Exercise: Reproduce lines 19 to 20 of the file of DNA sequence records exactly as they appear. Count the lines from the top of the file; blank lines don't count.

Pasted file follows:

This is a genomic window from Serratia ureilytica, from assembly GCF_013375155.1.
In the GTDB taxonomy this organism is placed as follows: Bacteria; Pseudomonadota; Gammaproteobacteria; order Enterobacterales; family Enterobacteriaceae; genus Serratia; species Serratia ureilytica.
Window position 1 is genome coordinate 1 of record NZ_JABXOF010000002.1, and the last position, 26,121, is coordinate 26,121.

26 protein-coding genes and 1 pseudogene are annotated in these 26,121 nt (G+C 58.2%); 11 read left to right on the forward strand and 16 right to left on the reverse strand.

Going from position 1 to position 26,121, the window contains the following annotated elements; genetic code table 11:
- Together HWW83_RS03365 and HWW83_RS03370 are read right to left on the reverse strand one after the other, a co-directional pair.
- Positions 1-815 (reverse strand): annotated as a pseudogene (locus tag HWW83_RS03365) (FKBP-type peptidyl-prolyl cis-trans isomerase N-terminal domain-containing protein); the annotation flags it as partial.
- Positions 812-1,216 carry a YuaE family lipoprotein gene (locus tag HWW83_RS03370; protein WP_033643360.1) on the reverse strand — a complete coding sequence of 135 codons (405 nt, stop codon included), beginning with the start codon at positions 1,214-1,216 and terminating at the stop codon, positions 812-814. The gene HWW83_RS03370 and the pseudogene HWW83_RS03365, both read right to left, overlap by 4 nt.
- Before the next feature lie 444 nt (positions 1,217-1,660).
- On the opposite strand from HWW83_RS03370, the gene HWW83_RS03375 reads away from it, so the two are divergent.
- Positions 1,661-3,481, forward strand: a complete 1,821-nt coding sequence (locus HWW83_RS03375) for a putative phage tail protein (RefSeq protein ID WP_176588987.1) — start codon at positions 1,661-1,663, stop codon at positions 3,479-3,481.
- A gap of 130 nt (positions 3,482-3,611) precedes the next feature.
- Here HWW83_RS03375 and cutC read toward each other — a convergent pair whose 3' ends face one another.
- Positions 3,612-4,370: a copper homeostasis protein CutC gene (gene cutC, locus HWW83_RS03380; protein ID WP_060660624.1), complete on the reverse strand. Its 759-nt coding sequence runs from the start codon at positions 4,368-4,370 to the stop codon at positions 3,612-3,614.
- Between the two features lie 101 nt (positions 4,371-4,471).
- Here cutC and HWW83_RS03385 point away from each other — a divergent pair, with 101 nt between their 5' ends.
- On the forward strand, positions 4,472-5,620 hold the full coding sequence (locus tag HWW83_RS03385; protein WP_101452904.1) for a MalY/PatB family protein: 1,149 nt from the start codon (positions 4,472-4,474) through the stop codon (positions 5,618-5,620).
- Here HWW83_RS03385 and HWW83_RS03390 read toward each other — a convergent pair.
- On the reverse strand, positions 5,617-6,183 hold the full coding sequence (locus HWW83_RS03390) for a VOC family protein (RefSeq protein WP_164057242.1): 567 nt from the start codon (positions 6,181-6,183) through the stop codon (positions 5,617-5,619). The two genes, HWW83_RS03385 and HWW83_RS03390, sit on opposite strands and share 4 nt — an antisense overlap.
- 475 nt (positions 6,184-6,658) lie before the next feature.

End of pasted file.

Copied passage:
- On the reverse strand, positions 5,617-6,183 hold the full coding sequence (locus HWW83_RS03390) for a VOC family protein (RefSeq protein WP_164057242.1): 567 nt from the start codon (positions 6,181-6,183) through the stop codon (positions 5,617-5,619). The two genes, HWW83_RS03385 and HWW83_RS03390, sit on opposite strands and share 4 nt — an antisense overlap.
- 475 nt (positions 6,184-6,658) lie before the next feature.